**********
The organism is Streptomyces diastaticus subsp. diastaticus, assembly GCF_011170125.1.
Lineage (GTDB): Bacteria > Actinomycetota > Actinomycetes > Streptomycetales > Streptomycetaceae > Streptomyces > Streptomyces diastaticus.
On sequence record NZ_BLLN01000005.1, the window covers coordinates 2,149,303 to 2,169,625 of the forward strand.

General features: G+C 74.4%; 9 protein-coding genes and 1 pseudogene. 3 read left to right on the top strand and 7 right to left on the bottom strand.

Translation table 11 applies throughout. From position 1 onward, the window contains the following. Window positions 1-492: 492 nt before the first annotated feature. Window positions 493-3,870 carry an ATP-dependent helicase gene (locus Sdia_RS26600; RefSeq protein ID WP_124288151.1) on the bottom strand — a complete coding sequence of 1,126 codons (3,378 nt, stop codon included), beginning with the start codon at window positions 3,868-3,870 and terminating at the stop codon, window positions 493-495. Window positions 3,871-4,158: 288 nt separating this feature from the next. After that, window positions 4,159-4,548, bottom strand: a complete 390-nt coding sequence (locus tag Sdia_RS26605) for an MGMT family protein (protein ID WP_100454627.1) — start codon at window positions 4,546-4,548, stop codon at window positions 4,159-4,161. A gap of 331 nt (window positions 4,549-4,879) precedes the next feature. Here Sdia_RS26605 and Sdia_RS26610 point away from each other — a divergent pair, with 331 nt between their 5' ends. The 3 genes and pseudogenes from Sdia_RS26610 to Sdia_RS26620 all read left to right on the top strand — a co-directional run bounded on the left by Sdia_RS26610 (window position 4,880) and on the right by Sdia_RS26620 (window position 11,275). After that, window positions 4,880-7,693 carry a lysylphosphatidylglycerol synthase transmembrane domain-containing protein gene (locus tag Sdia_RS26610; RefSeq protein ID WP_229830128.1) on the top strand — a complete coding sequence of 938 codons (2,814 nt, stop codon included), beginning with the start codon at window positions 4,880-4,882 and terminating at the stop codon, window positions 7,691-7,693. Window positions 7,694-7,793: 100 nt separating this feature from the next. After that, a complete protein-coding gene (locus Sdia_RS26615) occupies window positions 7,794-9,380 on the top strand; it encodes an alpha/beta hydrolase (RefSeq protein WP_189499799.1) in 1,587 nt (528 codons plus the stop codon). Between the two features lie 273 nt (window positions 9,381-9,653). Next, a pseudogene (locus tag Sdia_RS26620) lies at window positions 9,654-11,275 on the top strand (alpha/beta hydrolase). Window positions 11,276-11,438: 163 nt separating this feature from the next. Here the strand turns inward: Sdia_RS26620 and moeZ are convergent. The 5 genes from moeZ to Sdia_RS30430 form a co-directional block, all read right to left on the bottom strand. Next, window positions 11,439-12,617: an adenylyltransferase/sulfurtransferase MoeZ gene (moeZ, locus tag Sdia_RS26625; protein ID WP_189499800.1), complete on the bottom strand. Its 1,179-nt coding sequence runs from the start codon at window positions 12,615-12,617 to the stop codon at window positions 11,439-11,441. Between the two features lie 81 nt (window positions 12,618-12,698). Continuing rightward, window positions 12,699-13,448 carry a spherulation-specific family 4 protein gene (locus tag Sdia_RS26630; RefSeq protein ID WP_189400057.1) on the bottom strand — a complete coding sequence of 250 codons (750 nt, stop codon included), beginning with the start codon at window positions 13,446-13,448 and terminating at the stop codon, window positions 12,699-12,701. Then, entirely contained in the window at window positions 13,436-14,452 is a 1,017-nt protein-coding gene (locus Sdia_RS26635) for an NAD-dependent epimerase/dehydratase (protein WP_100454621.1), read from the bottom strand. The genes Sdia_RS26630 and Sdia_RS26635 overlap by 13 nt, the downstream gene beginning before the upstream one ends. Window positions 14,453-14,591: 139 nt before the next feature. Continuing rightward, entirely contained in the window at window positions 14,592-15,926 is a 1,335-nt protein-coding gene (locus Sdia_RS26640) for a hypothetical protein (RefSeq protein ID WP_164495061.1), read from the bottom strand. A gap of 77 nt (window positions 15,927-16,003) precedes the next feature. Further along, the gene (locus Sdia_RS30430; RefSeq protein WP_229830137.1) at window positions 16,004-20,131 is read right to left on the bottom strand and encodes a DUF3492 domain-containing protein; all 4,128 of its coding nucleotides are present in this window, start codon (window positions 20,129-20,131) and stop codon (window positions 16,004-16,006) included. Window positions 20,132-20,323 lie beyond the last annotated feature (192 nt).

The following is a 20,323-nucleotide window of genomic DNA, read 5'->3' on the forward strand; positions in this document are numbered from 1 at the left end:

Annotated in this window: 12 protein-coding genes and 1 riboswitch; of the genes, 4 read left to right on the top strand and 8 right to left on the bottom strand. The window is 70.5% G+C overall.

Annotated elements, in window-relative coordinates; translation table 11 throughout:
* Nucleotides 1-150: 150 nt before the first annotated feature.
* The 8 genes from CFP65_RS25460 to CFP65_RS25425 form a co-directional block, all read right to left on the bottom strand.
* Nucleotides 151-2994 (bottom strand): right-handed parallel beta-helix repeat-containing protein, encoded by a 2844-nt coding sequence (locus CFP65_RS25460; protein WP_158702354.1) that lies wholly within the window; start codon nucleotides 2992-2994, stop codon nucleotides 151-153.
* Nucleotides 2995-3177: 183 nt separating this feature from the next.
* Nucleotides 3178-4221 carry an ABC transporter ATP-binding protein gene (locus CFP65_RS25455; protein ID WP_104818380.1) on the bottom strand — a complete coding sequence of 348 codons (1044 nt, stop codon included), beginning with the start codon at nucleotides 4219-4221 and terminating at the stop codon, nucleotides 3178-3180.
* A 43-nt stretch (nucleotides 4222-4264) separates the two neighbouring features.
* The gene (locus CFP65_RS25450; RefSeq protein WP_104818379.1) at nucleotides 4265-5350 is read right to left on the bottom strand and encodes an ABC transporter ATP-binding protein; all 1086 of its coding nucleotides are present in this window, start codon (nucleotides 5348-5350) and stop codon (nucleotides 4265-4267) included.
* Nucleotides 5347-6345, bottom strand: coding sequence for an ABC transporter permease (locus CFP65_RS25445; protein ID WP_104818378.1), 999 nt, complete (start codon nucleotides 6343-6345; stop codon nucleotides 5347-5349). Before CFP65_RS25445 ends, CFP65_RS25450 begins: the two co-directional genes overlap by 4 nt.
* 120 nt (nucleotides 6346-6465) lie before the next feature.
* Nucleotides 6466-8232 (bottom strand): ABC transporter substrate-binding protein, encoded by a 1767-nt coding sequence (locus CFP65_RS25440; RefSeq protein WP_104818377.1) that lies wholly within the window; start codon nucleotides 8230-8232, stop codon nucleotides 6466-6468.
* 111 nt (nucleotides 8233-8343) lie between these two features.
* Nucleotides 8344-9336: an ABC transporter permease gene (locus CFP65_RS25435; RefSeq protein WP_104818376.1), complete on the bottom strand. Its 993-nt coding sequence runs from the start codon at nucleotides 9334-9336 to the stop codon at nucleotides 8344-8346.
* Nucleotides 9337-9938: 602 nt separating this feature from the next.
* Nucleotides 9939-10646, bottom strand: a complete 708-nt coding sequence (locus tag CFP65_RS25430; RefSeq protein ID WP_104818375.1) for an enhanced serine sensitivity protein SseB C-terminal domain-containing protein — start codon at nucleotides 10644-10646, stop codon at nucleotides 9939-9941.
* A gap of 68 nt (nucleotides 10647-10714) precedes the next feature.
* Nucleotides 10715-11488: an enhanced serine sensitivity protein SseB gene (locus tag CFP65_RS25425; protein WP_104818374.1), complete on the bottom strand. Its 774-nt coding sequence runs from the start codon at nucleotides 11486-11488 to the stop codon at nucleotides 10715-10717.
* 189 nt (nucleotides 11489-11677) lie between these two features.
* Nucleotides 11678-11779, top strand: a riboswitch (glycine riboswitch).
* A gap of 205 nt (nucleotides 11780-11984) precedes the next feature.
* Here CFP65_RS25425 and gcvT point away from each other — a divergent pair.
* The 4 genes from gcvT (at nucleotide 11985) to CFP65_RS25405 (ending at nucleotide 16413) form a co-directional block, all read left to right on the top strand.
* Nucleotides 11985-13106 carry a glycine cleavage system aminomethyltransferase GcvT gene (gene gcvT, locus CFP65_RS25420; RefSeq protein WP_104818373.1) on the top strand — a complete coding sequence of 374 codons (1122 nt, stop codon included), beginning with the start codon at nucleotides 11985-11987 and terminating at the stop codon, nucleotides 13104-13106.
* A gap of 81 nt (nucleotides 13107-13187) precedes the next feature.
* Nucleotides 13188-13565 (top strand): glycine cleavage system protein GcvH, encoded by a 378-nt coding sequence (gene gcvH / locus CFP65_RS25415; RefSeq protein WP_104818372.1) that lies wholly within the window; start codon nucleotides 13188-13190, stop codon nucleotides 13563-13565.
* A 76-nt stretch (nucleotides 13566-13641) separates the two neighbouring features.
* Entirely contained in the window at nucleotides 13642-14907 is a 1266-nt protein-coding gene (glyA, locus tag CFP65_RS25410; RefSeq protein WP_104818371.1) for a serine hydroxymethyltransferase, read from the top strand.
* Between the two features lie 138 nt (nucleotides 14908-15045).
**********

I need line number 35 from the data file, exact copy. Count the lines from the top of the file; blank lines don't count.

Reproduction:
* Between the two features lie 138 nt (nucleotides 14908-15045).